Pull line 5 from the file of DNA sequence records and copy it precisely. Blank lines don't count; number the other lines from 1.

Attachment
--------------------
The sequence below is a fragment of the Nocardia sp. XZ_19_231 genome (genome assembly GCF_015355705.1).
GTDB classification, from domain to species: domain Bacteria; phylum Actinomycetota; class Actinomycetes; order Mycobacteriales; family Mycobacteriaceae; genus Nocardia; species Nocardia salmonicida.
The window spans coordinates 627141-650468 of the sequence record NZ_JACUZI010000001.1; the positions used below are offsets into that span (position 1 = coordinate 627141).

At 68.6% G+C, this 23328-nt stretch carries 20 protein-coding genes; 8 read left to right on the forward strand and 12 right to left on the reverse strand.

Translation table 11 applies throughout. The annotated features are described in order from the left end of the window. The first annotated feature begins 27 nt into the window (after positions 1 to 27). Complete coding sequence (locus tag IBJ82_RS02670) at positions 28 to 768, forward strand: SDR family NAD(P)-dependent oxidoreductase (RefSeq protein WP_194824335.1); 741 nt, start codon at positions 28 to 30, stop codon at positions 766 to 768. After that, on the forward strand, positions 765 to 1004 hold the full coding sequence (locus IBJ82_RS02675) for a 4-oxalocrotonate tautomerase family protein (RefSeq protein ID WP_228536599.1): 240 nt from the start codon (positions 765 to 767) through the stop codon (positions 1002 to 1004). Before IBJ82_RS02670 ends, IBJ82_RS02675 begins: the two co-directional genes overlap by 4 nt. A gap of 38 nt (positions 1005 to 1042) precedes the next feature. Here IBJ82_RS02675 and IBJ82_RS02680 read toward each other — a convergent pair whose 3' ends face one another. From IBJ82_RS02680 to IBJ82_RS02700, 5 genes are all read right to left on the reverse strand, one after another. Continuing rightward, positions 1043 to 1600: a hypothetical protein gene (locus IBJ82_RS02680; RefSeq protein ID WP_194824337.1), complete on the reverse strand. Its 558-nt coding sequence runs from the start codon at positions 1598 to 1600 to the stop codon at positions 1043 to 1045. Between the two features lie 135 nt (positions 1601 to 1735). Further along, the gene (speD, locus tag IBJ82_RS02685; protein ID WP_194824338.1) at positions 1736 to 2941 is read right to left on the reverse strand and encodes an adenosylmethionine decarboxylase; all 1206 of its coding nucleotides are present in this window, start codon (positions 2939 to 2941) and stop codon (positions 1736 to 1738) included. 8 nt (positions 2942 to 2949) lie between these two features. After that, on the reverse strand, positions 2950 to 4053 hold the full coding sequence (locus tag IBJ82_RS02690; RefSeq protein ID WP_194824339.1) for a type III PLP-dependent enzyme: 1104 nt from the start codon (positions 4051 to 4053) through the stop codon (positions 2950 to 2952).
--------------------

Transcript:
Translation table 11 applies throughout. The annotated features are described in order from the left end of the window. The first annotated feature begins 27 nt into the window (after positions 1 to 27). Complete coding sequence (locus tag IBJ82_RS02670) at positions 28 to 768, forward strand: SDR family NAD(P)-dependent oxidoreductase (RefSeq protein WP_194824335.1); 741 nt, start codon at positions 28 to 30, stop codon at positions 766 to 768. After that, on the forward strand, positions 765 to 1004 hold the full coding sequence (locus IBJ82_RS02675) for a 4-oxalocrotonate tautomerase family protein (RefSeq protein ID WP_228536599.1): 240 nt from the start codon (positions 765 to 767) through the stop codon (positions 1002 to 1004). Before IBJ82_RS02670 ends, IBJ82_RS02675 begins: the two co-directional genes overlap by 4 nt. A gap of 38 nt (positions 1005 to 1042) precedes the next feature. Here IBJ82_RS02675 and IBJ82_RS02680 read toward each other — a convergent pair whose 3' ends face one another. From IBJ82_RS02680 to IBJ82_RS02700, 5 genes are all read right to left on the reverse strand, one after another. Continuing rightward, positions 1043 to 1600: a hypothetical protein gene (locus IBJ82_RS02680; RefSeq protein ID WP_194824337.1), complete on the reverse strand. Its 558-nt coding sequence runs from the start codon at positions 1598 to 1600 to the stop codon at positions 1043 to 1045. Between the two features lie 135 nt (positions 1601 to 1735). Further along, the gene (speD, locus tag IBJ82_RS02685; protein ID WP_194824338.1) at positions 1736 to 2941 is read right to left on the reverse strand and encodes an adenosylmethionine decarboxylase; all 1206 of its coding nucleotides are present in this window, start codon (positions 2939 to 2941) and stop codon (positions 1736 to 1738) included. 8 nt (positions 2942 to 2949) lie between these two features. After that, on the reverse strand, positions 2950 to 4053 hold the full coding sequence (locus tag IBJ82_RS02690; RefSeq protein ID WP_194824339.1) for a type III PLP-dependent enzyme: 1104 nt from the start codon (positions 4051 to 4053) through the stop codon (positions 2950 to 2952).